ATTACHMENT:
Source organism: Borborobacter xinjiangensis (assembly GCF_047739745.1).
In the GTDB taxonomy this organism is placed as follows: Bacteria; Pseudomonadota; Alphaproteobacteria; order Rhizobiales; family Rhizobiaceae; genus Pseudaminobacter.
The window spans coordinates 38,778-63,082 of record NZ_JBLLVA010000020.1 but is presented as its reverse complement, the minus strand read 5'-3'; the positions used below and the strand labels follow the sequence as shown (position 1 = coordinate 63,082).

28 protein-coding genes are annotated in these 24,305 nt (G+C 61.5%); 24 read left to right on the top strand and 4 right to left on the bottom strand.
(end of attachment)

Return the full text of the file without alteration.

Source organism: Borborobacter xinjiangensis (assembly GCF_047739745.1).
In the GTDB taxonomy this organism is placed as follows: Bacteria; Pseudomonadota; Alphaproteobacteria; order Rhizobiales; family Rhizobiaceae; genus Pseudaminobacter.
The window spans coordinates 38,778-63,082 of record NZ_JBLLVA010000020.1 but is presented as its reverse complement, the minus strand read 5'-3'; the positions used below and the strand labels follow the sequence as shown (position 1 = coordinate 63,082).

28 protein-coding genes are annotated in these 24,305 nt (G+C 61.5%); 24 read left to right on the top strand and 4 right to left on the bottom strand.